On the wall across from Albert Mussad’s desk is a large photograph of children and their teacher. The teacher is Mussad, and the students are some of his very first, from his early days as an educator. Now, as the newly installed Director of Professional Development at the Collaborative for Educational Services (CES), Mussad feels as though he has come full circle. The joy found in teaching has become the joy found in helping teachers and school leaders as educators.
Mussad’s first work for CES was as a consultant, working with teachers in subject areas that are frequently measured. He was asked to evaluate an English Language Learner (ELL) program in a large new England city. Relocating from new Jersey, he brought with him an extensive background in curriculum and instruction. He was quickly tapped to become a CES instructor, and began teaching ELL and Secondary Literacy in the CES Licensure program. These two areas remain a primary interest of Mussad’s today, as he devotes part of his time to teaching ELL and leadership workshops.
Mussad’s education work began as a Spanish teacher in Vermont. As a speaker of Spanish and Arabic, Mussad taught in summer ELL programs in New England. In new Jersey, Mussad taught K-12 English as a Second Language (ESL) and became involved in school administration, as well as coaching for principals, supervisors, and teachers. He worked to assist underperforming schools and to help improve student outcomes.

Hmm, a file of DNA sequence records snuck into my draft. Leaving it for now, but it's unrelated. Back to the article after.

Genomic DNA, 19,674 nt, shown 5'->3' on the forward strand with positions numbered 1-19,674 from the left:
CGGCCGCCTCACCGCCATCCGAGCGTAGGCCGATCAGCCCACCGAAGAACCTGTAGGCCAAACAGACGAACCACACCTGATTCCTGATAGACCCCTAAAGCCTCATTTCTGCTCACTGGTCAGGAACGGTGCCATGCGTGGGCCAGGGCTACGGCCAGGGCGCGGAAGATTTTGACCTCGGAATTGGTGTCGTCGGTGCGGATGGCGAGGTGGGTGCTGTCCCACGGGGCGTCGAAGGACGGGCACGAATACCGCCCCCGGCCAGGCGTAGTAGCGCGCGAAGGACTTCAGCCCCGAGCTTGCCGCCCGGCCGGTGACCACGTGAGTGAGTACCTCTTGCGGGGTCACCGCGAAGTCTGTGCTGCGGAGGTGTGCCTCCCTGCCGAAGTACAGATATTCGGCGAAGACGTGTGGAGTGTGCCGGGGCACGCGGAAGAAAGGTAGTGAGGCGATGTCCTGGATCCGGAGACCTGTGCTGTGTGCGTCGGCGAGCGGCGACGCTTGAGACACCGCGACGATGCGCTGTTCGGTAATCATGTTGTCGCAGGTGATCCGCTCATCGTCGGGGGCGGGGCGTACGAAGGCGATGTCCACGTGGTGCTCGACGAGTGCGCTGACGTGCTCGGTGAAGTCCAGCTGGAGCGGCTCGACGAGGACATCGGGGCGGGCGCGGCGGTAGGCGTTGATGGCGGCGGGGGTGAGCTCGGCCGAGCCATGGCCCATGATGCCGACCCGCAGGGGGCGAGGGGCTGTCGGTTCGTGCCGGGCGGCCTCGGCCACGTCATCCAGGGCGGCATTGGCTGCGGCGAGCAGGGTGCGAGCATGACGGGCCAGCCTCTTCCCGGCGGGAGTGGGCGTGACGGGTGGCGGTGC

Despite his new responsibilities for the CES Professional Development department, Mussad knows the importance of staying connected to classrooms and educational leadership. He continues to lead Title III ELL workshops taught at different school locations throughout the CES districts and to provide updates for principals on District Determined Measures (DDMs). He also stays involved with both the CES Professional Group for Curriculum Directors and Associated Superintendents and the Principals’ Professional Learning Community (PLC).
Staying connected to educators enables Mussad to pursue his vision of how CES Professional Development can best support school districts. Each year, the Professional Development Department reviews input from teachers, administrators, and school districts in anticipation of planning out the following year’s programs. Understanding what districts need over time with clarity is important, says Mussad; but it is also a moving target. As a result, staying in close contact to understand ever changing needs is vital. This ties in directly to planning Professional Development courses throughout the year, as well as CES Summer Academy offerings.
Mussad’s teaching, and his work to plan and provide development and support to educators, both provide personal and professional fulfillment for him. He notes that the excitement and joy of helping educators is a personal mission-“why I do what I do.”
Learn more about what inspires our team in the Collaborative for Educational Services 2015 Annual Highlights report, www.collaborative.org/sites/default/files/CES-2015-AnnHighlightsRept.pdf